Gay men and MSM address each other: MSM have been HIV health promotion’s largest human resource and many needs can best be met by discussion between them. Our ideal is that men reduce each others HIV prevention needs via social and sexual interaction. Of course, not all prevention needs can be met this way. For example, determining their HIV status cannot normally be met by peers, but require qualified medical personnel. Similarly, peers may be able to give little practical assistance where men are experiencing clinical psychosexual problems. However, these needs are in the minority. Most needs can be met by peers with resources and support. This can only occur in a broader social context that enables such actions. Although the majority of these interventions are informal, an indicator of need for action in this area may be the proportion of gay and bisexual men who have volunteered for a gay or HIV organisation in the last year. The National Gay Men’s Sex Survey found this figure to be 4.2% in 2001 (* Sigma Research, 2001).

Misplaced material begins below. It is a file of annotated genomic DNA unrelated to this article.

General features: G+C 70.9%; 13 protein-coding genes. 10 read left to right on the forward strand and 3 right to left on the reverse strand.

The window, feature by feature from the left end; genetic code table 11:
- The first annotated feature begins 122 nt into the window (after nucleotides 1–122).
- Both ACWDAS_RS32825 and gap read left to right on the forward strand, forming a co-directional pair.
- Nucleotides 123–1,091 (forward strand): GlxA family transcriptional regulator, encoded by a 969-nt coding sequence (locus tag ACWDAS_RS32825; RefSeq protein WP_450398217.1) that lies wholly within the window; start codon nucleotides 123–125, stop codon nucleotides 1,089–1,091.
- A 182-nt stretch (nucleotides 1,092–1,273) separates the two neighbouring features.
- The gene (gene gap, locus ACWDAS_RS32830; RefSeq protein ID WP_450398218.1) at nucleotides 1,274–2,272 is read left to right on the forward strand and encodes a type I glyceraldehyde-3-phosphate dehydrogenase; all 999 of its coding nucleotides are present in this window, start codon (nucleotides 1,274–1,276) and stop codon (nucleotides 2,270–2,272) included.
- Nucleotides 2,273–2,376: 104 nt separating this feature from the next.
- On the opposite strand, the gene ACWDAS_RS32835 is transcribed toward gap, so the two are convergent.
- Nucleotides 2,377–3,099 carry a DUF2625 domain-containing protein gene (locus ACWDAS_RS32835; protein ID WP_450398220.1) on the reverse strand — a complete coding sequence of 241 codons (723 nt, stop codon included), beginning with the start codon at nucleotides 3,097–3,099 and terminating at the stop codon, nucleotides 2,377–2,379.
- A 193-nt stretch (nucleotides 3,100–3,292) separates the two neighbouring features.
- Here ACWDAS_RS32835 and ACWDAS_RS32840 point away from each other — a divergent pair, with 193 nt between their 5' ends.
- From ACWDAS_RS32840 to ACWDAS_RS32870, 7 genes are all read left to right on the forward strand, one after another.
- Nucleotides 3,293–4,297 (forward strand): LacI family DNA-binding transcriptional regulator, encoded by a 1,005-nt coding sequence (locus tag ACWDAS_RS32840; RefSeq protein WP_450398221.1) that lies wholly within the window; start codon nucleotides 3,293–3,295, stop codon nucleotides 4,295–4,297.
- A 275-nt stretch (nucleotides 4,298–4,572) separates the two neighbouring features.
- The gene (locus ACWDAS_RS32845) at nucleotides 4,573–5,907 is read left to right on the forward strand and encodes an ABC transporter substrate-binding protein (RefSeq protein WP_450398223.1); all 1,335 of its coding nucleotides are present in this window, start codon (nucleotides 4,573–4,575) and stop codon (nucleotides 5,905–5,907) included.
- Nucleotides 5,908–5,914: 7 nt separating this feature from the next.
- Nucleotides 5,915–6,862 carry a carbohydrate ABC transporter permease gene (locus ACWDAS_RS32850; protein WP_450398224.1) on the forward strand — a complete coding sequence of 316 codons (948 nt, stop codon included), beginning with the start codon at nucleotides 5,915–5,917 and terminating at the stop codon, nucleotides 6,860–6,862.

Friends and family of gay men and MSM: Just as men can act as health educators to their sexual partners and peers, so too can other people in their social networks can contribute to a reduction in their HIV prevention needs. If there are 500,000 homosexually active men in England there are many millions of friends and family members of gay men, bisexual men and other MSM. Although MSM are often represented as a collection of individuals or a homogenous group, the majority live in social networks containing a range of people diverse in gender, age and sexuality. We estimate an additional three million people in England have close personal relationships with MSM and another ten million socially know a man that has sex with men.